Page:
Architecture Community architecture Urban design

UN WORLD HABITAT DAY: Documentary film by Boris Benjamin Bertram showcases homes on four different continents

October 5, 2020

Even as we mark the UN World Habitat Day as well as World Architecture Day on October 5, the ongoing battle against the Covid-19 pandemic seems to have exposed the vulnerabilities of urban centres that account for 95% of all confirmed cases and have been at the epicentre of this pandemic. With healthcare facilities buckling under pressure, jobs disappearing, schools closed and movement restricted, it’s time to rethink our living environments and habitats.

As a result, some of the key opportunities are highlighted in World Habitat Day’s theme this year – Housing for All: A Better Urban Future.

Housing is now widely recognised as a frontline defence against Covid-19, with residents across the world being told to stay at home and wash their hands. But these simple measures are impossible for the 1.8 billion people that live in inadequate housing conditions, informal settlements, overcrowded homes, homelessness, and unstable housing conditions.

Refugee camp in Iraq

Cities and towns have moved quickly to provide emergency housing solutions and shelter for the homeless, quarantine spaces, to postpone evictions and truck in water. These efforts should not be reversed even when the pandemic is over. These temporary measures need to lead to long-term policy changes that will bring about a sustainable way of living for communities at large.

A floating slum in Lagos, Nigeria.

Otherwise, poverty and inequalities will be further exacerbated, and millions of people are at risk of losing their homes, once temporary bans on evictions are lifted, or when the lack of stable income results in missed rent or mortgage payments.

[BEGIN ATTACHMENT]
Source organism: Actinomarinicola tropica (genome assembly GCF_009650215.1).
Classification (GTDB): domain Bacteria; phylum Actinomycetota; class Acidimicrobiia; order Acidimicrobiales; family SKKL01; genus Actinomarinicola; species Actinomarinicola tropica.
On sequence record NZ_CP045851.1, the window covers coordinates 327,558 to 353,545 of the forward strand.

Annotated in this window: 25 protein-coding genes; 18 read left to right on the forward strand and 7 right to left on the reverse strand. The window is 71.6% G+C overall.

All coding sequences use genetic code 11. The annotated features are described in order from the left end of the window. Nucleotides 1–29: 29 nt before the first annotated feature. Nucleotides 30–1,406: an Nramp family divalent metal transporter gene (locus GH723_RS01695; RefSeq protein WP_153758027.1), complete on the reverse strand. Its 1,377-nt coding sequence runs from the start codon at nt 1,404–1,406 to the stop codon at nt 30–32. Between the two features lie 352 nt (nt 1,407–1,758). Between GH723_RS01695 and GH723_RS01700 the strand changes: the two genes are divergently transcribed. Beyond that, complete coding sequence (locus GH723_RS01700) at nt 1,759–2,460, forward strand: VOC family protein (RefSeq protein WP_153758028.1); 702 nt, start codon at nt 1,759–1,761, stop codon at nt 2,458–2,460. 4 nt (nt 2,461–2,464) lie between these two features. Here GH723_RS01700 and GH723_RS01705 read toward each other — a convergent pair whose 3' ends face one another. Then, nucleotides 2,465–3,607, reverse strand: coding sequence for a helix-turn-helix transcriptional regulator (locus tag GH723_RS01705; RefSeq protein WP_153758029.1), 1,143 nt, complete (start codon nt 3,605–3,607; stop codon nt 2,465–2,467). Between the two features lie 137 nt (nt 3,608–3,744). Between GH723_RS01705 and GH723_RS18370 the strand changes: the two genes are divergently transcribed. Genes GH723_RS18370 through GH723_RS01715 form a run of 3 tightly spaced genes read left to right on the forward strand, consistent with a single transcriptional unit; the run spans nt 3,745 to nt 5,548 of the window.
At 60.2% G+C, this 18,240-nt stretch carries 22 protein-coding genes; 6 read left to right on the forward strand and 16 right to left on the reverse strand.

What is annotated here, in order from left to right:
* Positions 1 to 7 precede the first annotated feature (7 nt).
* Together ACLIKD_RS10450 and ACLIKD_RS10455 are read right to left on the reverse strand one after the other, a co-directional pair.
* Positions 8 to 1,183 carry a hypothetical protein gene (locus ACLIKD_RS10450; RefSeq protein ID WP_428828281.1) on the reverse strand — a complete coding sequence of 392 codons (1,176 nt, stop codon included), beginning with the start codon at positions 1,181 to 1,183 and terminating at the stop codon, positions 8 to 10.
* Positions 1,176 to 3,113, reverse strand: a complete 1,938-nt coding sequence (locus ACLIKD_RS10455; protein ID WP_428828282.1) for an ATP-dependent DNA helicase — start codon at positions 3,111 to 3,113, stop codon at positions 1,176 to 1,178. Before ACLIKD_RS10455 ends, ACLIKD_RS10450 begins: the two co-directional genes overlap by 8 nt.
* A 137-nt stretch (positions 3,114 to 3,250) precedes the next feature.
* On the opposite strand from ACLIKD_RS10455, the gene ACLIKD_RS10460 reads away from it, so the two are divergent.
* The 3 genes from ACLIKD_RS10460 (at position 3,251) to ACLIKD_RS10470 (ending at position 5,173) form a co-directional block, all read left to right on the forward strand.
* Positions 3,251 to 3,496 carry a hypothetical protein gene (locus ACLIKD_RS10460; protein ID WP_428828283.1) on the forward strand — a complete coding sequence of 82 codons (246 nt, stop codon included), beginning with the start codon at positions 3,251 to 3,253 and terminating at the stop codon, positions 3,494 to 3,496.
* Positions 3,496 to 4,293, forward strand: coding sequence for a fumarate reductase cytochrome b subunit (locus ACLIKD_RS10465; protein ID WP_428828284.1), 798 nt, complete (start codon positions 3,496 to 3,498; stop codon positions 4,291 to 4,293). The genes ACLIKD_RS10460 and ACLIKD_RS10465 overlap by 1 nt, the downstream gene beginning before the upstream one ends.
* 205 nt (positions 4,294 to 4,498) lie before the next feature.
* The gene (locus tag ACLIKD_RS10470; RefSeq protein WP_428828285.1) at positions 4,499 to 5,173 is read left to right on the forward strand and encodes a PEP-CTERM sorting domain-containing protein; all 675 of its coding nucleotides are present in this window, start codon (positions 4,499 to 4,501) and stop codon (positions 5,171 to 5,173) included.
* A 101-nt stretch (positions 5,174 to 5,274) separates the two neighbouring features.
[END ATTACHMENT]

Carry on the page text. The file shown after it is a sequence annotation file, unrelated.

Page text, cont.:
At the same time, it is imperative to recognise that providing adequate housing is a shared responsibility, which depends on national and local governments, civil society, businesses, and local communities working together.

UN-Habitat has launched a five-week-long campaign on ‘Housing for All’, to spread the message that housing is more than just a roof. Adequate housing is central to providing shelter against safety and health risks. It is an essential condition of living in dignity, and the basis for belonging and wellbeing, and a key for access to public spaces, job opportunities, hospitals, schools, and food.

Inclusive, affordable, and adequate housing is central to transforming our cities and communities and making them resilient, and to the achievement of Sustainable Development Goal 11 and all the SDGs.

To mark the occasion, we shed light on a documentary film by Danish filmmaker Boris Benjamin Bertram whose film, The Human Shelter, The documentary The Human Shelter is an anthropological and poetic journey, which investigates how we, as human beings, create our homes. In a sentient and playful way, the film explores the varied idea of the concept of ‘home’ through the lens of people in different parts of the world, who exist under different vastly different circumstances even as the basic necessities remain universal throughout.

The critically-acclaimed film that debuted at the Copenhagen Architecture Festival 2019, takes viewers to some of the world’s extremities concerning climate change, growing megacities, and conflict zones, where human resilience, diversity, dignity, and ingenuity are constantly challenged.

The film, funded by Swedish furniture retailer Ikea, attempts to highlight people’s ability to live and express themselves poetically when creating a home. Regardless of where one’s home is – whether in a lagoon settlement in Lagos, in a refugee camp in Iraq, or a 6m2 dwelling in Tokyo, the film poignantly drives home the point about the significance of one of the most universal and fundamental needs for all humans – shelter.